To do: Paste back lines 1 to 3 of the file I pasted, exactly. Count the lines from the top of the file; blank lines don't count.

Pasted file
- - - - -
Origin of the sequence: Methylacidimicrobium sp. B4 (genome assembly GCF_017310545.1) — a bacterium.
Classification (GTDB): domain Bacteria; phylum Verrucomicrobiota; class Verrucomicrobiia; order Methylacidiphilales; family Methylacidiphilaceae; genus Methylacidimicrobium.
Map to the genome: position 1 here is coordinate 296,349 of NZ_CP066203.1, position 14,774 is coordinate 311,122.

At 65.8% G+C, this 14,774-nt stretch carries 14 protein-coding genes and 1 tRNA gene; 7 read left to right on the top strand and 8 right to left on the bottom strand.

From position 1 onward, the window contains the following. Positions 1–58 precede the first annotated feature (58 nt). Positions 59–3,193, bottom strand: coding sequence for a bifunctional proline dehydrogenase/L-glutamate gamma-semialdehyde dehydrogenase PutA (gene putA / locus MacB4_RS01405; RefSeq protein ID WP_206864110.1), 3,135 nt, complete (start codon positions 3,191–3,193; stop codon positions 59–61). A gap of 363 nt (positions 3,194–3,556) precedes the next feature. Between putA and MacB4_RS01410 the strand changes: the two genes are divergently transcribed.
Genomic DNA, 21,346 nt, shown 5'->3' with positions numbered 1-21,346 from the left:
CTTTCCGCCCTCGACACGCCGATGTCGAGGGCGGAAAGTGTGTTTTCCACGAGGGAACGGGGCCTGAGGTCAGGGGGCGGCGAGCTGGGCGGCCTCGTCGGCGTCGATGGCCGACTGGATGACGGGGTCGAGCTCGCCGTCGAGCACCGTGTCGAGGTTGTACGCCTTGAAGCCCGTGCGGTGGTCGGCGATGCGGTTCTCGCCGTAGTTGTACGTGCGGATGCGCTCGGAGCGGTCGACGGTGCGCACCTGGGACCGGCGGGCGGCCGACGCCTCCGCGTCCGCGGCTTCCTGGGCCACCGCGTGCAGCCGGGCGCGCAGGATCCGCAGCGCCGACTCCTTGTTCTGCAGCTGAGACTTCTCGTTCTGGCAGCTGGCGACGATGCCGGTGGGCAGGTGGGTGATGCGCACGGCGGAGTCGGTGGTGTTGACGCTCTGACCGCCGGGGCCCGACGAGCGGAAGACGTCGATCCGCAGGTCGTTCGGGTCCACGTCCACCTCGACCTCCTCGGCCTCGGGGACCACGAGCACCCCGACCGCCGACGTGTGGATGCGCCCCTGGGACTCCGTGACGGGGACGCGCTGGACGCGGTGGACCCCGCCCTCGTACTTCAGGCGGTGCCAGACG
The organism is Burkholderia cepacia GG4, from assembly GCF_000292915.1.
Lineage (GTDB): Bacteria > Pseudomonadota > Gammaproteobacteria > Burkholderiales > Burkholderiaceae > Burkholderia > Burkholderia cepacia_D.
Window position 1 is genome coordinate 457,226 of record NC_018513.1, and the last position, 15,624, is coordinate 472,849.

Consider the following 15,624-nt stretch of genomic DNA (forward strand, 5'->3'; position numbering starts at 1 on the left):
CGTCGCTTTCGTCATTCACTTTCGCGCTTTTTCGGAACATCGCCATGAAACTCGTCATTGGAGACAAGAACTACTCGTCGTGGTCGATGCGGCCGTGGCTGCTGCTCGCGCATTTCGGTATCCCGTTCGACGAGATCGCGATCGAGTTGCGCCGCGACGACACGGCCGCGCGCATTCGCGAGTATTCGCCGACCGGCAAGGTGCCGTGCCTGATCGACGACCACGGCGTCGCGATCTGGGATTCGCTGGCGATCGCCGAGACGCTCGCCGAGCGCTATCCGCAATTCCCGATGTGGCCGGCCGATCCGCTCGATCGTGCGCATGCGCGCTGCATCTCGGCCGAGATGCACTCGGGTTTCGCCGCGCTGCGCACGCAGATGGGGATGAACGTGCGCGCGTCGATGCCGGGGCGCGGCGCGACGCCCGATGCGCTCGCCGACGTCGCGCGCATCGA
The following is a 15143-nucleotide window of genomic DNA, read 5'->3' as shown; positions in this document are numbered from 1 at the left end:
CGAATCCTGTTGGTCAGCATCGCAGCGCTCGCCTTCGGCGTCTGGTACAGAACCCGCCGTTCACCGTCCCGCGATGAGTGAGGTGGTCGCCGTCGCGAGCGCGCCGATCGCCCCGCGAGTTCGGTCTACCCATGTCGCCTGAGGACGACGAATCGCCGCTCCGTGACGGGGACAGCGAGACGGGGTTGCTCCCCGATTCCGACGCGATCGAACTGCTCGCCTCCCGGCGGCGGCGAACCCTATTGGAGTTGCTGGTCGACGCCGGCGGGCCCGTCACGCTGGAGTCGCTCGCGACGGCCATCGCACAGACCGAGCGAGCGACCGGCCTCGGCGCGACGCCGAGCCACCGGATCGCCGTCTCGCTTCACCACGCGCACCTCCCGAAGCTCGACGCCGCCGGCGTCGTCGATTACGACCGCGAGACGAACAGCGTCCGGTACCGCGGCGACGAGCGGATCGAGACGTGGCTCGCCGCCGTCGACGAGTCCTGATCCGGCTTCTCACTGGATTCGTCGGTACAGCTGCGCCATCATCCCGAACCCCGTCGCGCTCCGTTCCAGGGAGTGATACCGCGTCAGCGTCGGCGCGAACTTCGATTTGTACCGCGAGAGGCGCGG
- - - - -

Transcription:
Origin of the sequence: Methylacidimicrobium sp. B4 (genome assembly GCF_017310545.1) — a bacterium.
Classification (GTDB): domain Bacteria; phylum Verrucomicrobiota; class Verrucomicrobiia; order Methylacidiphilales; family Methylacidiphilaceae; genus Methylacidimicrobium.
Map to the genome: position 1 here is coordinate 296,349 of NZ_CP066203.1, position 14,774 is coordinate 311,122.